News

We are currently seeking one outstanding Research Assistant to join our Risk-Resilience team for a five-year study of a new, promising Intervention for justice-involved people with mental illness. The study will rigorously test whether and how, Interventions, a cognitive-behavioral group treatment (CBT) program, reduces recidivism for this population. 

Please spread the news—and, if you’re interested, click here to find out more and apply!

Reuters Health covers an article highlighting Prof. Skeem's publication on Specialty Probation.  The article covers an interview with Prof. Skeem, which underlines key concepts on the success of special mental health probation:  “The rules are clear. There’s fairness, there’s firmness in implementing the rules and then caring. It helps keep people out of trouble with the law."

Probation has become a cornerstone of efforts to reduce mass incarceration. Although understudied, specialty probation could improve outcomes for the overrepresented group of people with mental illness. An article by Jennifer Skeem, Ph.D., Sarah Manchak, Ph.D., and Lina Montoya B.S. was recently accepted for publication in JAMA Psychiatry. Study findings indicate that well-implemented specialty probation for justice-involved people with mental illness appear effective in reducing general recidivism, compared to traditional probation. Reform efforts for people with mental illness could leverage probation—a ubiquitous and revitalized node of the justice system. 

Professor Skeem moderated a panel that focused on risk assessment at the Inclusive Al Symposium on May 10, 2017. This panel discussed the promise and perils of using risk assessment instruments and other ‘algorithms’ and risk assessment to inform policing and criminal justice decisions.  Panelists included Mark Bergstrom, Chris White, Jessica Saunders and Sharad Goel.  See the presentations and discussion here!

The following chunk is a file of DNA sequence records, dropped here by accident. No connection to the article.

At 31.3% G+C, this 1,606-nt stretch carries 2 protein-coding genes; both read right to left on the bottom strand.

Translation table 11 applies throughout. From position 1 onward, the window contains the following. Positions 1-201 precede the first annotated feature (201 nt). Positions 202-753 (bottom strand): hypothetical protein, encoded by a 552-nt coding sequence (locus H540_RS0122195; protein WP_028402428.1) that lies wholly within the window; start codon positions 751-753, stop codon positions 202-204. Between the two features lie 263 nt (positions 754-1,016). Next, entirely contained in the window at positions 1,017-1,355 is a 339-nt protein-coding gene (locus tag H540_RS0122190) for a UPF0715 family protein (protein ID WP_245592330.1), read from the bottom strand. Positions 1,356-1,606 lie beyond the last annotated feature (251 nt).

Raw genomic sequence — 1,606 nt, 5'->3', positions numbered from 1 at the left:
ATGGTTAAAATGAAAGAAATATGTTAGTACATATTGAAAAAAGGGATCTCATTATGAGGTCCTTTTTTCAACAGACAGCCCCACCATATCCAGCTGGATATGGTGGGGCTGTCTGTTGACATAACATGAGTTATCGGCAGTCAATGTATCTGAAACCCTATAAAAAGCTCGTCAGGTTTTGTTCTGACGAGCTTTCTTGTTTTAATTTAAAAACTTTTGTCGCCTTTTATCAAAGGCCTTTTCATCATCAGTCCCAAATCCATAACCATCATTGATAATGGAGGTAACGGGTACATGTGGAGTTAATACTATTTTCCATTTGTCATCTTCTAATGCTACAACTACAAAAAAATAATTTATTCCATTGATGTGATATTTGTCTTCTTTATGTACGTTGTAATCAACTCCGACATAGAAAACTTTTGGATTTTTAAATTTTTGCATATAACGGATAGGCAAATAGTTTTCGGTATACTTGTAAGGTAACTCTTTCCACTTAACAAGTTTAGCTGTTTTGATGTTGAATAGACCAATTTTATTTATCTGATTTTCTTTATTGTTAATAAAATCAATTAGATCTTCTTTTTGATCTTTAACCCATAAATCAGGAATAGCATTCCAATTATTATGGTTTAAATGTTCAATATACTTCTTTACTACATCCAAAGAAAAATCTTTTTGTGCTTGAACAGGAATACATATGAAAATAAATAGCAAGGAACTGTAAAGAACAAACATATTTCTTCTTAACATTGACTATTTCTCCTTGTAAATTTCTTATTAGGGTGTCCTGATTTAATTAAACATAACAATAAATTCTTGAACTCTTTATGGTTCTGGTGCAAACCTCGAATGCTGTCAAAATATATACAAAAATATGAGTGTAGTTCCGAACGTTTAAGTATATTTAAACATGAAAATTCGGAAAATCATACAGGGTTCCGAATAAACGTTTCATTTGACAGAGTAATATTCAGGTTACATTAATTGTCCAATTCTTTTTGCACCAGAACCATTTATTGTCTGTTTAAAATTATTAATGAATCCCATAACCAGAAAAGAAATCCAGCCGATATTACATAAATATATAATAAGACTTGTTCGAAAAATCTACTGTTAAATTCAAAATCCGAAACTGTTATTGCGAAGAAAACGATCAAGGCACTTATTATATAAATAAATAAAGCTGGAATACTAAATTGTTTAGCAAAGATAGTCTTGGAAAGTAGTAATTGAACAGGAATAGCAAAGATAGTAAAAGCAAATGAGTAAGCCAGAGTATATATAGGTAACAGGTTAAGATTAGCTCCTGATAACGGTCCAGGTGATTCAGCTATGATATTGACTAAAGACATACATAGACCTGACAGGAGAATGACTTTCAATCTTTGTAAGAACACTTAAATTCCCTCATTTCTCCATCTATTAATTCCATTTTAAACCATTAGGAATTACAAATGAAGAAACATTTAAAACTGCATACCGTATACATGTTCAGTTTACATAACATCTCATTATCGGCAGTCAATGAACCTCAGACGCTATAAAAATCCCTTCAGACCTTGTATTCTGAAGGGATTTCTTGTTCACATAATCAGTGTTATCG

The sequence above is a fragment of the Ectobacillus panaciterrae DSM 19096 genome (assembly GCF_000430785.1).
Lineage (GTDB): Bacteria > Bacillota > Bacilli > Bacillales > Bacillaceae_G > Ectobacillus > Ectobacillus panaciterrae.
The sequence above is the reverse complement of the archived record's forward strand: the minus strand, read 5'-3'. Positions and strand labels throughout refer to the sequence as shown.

Professor Skeem consulted with the Science Education department at KQED to produce an informative video geared towards high school students that introduces risk assessment tools in the criminal justice system.

We are excited have Dr. Stefanie Rezansoff join our research team.  Dr. Rezanoff is a post-doctoral research fellow, funded by the Canadian Institutes of Health Research. She holds a PhD in Population and Public Health from Simon Fraser University (Vancouver, Canada). Stefanie’s research focuses on pharmaco-epidemiology of prescribed psychotropic medication in justice-involved and homeless populations, and the health/functional outcomes of psychotropic medication adherence.

The Cal Policy Lab facilitates close working partnerships between California state policymakers and researchers at UCLA and UC Berkeley to generate scientific evidence that solves California's most urgent programs, including homelessness, poverty, crime, and education equality.

Lab members presented two papers on self-perceptions of risk for violence & self-harm at this year’s American Psychology-Law Society (AP-LS) 2017 Conference in Seattle, Washington on March 16 - 19.

Do Patients’ Minimize Self-Perceived Levels of Risk, When Talking to Clinicians Rather than Researchers?  Lina Montoya, B.A.; Jen L. Skeem, Ph.D.; Sarah M. Manchak, Ph.D.

Patients’ Self-Perceptions of Risk for Self-Harm Out Predict Clinical Judgment and Assessment  Sara Ellis; Michael S. Galloway, B.A.; Jen L. Skeem, Ph.D.; Sarah M. Manchak, Ph.D.

In February, Stefanie van Goozen (from Cardiff) presented an insightful talk on early detection and prevention of criminal behavior that was jointly sponsored by the Mack Center for Mental Health and Social Conflict and the Institute for Human Development. Professor van Goozen is collaborating with Professor Skeem on projects related to Prevention & Early Intervention with At-Risk Juveniles and Identifying New Leverage Points for Intervention.

The Laura and John Arnold Foundation (LJAF) awarded John Petrila (Meadows Mental Health Policy Institute) and Jennifer Skeem (UC Berkeley) a grant to evaluate a system-wide transformation in Dallas County, Texas that will provide targeted services to justice-involved people with mental illness.  The focus is on “super-utilizers” who cycle frequently among emergency rooms, hospitals, and jails—with a staggering human and fiscal toll.